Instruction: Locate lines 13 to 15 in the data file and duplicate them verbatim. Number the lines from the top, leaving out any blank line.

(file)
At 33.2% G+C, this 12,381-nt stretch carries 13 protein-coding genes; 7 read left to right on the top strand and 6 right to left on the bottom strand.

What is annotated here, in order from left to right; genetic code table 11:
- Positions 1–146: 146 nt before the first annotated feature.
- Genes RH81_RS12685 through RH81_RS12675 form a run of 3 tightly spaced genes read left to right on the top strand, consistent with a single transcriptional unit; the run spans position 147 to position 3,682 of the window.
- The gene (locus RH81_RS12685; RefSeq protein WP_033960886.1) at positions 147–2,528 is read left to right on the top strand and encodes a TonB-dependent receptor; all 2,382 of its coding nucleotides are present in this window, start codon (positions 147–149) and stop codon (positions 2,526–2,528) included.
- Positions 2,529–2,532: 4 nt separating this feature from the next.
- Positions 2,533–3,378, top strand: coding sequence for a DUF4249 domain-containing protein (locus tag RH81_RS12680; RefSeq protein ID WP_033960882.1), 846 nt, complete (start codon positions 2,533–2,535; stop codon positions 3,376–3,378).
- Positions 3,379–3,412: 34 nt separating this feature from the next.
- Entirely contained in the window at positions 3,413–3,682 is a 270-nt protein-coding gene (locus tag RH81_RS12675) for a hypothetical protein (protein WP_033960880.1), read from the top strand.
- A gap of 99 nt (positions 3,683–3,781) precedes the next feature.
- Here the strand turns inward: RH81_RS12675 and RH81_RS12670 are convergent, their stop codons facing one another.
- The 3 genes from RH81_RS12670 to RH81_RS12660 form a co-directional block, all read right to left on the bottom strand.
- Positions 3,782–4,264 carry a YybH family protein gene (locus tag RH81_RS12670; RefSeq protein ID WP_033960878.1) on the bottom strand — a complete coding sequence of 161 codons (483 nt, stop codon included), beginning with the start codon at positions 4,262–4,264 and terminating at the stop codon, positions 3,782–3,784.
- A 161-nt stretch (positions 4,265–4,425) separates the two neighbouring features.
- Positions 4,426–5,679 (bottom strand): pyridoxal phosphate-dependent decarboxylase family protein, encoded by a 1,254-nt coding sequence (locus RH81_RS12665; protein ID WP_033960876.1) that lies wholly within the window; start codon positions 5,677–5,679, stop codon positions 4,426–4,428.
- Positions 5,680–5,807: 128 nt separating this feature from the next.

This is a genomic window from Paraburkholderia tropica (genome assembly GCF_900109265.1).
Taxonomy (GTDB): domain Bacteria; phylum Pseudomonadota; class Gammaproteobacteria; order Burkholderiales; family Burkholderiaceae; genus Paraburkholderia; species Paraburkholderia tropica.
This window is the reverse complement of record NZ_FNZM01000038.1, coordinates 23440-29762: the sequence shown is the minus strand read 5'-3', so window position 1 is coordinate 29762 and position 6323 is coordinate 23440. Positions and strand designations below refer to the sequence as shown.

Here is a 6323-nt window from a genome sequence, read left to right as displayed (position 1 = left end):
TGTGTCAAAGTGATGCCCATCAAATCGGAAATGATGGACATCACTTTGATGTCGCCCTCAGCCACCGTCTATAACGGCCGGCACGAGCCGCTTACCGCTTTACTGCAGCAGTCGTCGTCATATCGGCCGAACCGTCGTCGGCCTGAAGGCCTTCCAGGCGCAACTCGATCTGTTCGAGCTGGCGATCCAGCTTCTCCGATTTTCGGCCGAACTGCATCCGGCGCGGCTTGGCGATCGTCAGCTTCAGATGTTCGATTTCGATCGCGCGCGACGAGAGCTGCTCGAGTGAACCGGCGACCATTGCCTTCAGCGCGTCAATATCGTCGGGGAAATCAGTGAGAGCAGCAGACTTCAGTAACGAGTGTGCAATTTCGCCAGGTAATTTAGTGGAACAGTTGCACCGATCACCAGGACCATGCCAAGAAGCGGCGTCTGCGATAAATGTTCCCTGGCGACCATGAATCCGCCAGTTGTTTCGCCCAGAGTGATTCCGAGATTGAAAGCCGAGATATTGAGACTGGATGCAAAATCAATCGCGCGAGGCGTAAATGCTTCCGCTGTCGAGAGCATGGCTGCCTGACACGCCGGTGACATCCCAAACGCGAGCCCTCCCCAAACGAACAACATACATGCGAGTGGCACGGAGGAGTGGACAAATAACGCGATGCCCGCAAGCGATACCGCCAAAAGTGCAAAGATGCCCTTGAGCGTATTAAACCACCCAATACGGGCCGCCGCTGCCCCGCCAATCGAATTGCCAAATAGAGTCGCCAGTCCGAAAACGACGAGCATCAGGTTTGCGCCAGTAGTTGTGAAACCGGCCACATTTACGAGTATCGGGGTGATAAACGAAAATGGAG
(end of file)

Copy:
- Positions 3,782–4,264 carry a YybH family protein gene (locus tag RH81_RS12670; RefSeq protein ID WP_033960878.1) on the bottom strand — a complete coding sequence of 161 codons (483 nt, stop codon included), beginning with the start codon at positions 4,262–4,264 and terminating at the stop codon, positions 3,782–3,784.
- A 161-nt stretch (positions 4,265–4,425) separates the two neighbouring features.
- Positions 4,426–5,679 (bottom strand): pyridoxal phosphate-dependent decarboxylase family protein, encoded by a 1,254-nt coding sequence (locus RH81_RS12665; protein ID WP_033960876.1) that lies wholly within the window; start codon positions 5,677–5,679, stop codon positions 4,426–4,428.